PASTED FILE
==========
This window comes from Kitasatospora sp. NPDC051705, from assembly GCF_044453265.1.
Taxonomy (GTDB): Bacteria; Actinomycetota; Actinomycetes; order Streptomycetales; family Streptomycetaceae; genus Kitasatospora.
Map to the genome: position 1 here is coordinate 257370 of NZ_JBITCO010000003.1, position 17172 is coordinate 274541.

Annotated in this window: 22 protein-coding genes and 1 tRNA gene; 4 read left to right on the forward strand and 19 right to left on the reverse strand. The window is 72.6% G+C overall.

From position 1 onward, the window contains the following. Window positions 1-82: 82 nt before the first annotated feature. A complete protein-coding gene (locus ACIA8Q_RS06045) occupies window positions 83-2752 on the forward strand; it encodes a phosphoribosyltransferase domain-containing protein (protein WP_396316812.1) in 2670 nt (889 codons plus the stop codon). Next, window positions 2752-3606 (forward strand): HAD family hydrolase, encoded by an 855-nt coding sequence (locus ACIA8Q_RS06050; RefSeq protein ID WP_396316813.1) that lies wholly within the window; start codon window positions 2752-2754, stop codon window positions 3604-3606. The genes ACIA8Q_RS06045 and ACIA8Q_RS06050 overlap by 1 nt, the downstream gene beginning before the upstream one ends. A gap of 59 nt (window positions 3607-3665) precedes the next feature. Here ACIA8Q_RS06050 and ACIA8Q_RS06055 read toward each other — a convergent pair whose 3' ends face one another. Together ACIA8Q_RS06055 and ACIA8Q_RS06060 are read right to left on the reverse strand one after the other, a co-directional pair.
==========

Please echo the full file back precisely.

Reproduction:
This window comes from Kitasatospora sp. NPDC051705, from assembly GCF_044453265.1.
Taxonomy (GTDB): Bacteria; Actinomycetota; Actinomycetes; order Streptomycetales; family Streptomycetaceae; genus Kitasatospora.
Map to the genome: position 1 here is coordinate 257370 of NZ_JBITCO010000003.1, position 17172 is coordinate 274541.

Annotated in this window: 22 protein-coding genes and 1 tRNA gene; 4 read left to right on the forward strand and 19 right to left on the reverse strand. The window is 72.6% G+C overall.

From position 1 onward, the window contains the following. Window positions 1-82: 82 nt before the first annotated feature. A complete protein-coding gene (locus ACIA8Q_RS06045) occupies window positions 83-2752 on the forward strand; it encodes a phosphoribosyltransferase domain-containing protein (protein WP_396316812.1) in 2670 nt (889 codons plus the stop codon). Next, window positions 2752-3606 (forward strand): HAD family hydrolase, encoded by an 855-nt coding sequence (locus ACIA8Q_RS06050; RefSeq protein ID WP_396316813.1) that lies wholly within the window; start codon window positions 2752-2754, stop codon window positions 3604-3606. The genes ACIA8Q_RS06045 and ACIA8Q_RS06050 overlap by 1 nt, the downstream gene beginning before the upstream one ends. A gap of 59 nt (window positions 3607-3665) precedes the next feature. Here ACIA8Q_RS06050 and ACIA8Q_RS06055 read toward each other — a convergent pair whose 3' ends face one another. Together ACIA8Q_RS06055 and ACIA8Q_RS06060 are read right to left on the reverse strand one after the other, a co-directional pair.